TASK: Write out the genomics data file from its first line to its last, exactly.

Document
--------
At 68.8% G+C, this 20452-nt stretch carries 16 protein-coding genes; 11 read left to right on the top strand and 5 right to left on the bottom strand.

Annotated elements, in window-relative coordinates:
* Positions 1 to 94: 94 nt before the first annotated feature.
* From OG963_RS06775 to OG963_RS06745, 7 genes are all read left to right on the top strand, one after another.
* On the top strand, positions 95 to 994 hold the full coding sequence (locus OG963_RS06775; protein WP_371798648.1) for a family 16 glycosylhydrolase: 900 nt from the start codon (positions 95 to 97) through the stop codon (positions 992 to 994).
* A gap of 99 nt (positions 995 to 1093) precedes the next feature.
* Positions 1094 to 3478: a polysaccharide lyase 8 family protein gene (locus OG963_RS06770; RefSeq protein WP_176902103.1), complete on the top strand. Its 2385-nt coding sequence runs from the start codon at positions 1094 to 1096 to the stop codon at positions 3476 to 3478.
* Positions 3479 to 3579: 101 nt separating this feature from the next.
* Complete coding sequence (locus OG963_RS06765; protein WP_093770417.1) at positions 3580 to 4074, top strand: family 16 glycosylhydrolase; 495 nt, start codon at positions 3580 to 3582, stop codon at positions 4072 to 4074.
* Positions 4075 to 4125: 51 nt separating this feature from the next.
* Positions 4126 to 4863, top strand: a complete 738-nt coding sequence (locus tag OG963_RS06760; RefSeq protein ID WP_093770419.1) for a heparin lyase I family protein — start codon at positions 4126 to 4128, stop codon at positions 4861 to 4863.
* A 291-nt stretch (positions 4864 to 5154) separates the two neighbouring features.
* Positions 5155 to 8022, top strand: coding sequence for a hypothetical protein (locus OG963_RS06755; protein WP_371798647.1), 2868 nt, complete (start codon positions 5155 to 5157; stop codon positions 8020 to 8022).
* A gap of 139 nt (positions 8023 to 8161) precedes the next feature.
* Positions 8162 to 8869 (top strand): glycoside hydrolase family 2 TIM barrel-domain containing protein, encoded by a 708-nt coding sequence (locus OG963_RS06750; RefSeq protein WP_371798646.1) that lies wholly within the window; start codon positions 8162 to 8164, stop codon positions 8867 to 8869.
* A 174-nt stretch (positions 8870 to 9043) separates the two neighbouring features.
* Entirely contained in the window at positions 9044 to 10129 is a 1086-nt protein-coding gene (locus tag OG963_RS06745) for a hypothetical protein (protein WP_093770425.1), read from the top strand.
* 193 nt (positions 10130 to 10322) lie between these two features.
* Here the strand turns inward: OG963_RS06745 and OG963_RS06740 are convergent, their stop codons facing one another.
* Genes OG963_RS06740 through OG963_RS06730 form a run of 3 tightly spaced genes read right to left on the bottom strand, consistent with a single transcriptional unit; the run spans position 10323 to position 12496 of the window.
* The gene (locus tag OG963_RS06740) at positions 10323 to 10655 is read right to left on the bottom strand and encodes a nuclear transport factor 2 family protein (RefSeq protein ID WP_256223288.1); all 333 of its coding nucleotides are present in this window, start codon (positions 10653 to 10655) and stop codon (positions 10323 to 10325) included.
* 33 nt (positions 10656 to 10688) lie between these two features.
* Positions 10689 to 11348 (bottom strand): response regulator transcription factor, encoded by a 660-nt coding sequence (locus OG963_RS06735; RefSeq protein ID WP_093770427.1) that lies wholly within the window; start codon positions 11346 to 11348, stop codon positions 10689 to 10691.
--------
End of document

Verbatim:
At 68.8% G+C, this 20452-nt stretch carries 16 protein-coding genes; 11 read left to right on the top strand and 5 right to left on the bottom strand.

Annotated elements, in window-relative coordinates:
* Positions 1 to 94: 94 nt before the first annotated feature.
* From OG963_RS06775 to OG963_RS06745, 7 genes are all read left to right on the top strand, one after another.
* On the top strand, positions 95 to 994 hold the full coding sequence (locus OG963_RS06775; protein WP_371798648.1) for a family 16 glycosylhydrolase: 900 nt from the start codon (positions 95 to 97) through the stop codon (positions 992 to 994).
* A gap of 99 nt (positions 995 to 1093) precedes the next feature.
* Positions 1094 to 3478: a polysaccharide lyase 8 family protein gene (locus OG963_RS06770; RefSeq protein WP_176902103.1), complete on the top strand. Its 2385-nt coding sequence runs from the start codon at positions 1094 to 1096 to the stop codon at positions 3476 to 3478.
* Positions 3479 to 3579: 101 nt separating this feature from the next.
* Complete coding sequence (locus OG963_RS06765; protein WP_093770417.1) at positions 3580 to 4074, top strand: family 16 glycosylhydrolase; 495 nt, start codon at positions 3580 to 3582, stop codon at positions 4072 to 4074.
* Positions 4075 to 4125: 51 nt separating this feature from the next.
* Positions 4126 to 4863, top strand: a complete 738-nt coding sequence (locus tag OG963_RS06760; RefSeq protein ID WP_093770419.1) for a heparin lyase I family protein — start codon at positions 4126 to 4128, stop codon at positions 4861 to 4863.
* A 291-nt stretch (positions 4864 to 5154) separates the two neighbouring features.
* Positions 5155 to 8022, top strand: coding sequence for a hypothetical protein (locus OG963_RS06755; protein WP_371798647.1), 2868 nt, complete (start codon positions 5155 to 5157; stop codon positions 8020 to 8022).
* A gap of 139 nt (positions 8023 to 8161) precedes the next feature.
* Positions 8162 to 8869 (top strand): glycoside hydrolase family 2 TIM barrel-domain containing protein, encoded by a 708-nt coding sequence (locus OG963_RS06750; RefSeq protein WP_371798646.1) that lies wholly within the window; start codon positions 8162 to 8164, stop codon positions 8867 to 8869.
* A 174-nt stretch (positions 8870 to 9043) separates the two neighbouring features.
* Entirely contained in the window at positions 9044 to 10129 is a 1086-nt protein-coding gene (locus tag OG963_RS06745) for a hypothetical protein (protein WP_093770425.1), read from the top strand.
* 193 nt (positions 10130 to 10322) lie between these two features.
* Here the strand turns inward: OG963_RS06745 and OG963_RS06740 are convergent, their stop codons facing one another.
* Genes OG963_RS06740 through OG963_RS06730 form a run of 3 tightly spaced genes read right to left on the bottom strand, consistent with a single transcriptional unit; the run spans position 10323 to position 12496 of the window.
* The gene (locus tag OG963_RS06740) at positions 10323 to 10655 is read right to left on the bottom strand and encodes a nuclear transport factor 2 family protein (RefSeq protein ID WP_256223288.1); all 333 of its coding nucleotides are present in this window, start codon (positions 10653 to 10655) and stop codon (positions 10323 to 10325) included.
* 33 nt (positions 10656 to 10688) lie between these two features.
* Positions 10689 to 11348 (bottom strand): response regulator transcription factor, encoded by a 660-nt coding sequence (locus OG963_RS06735; RefSeq protein ID WP_093770427.1) that lies wholly within the window; start codon positions 11346 to 11348, stop codon positions 10689 to 10691.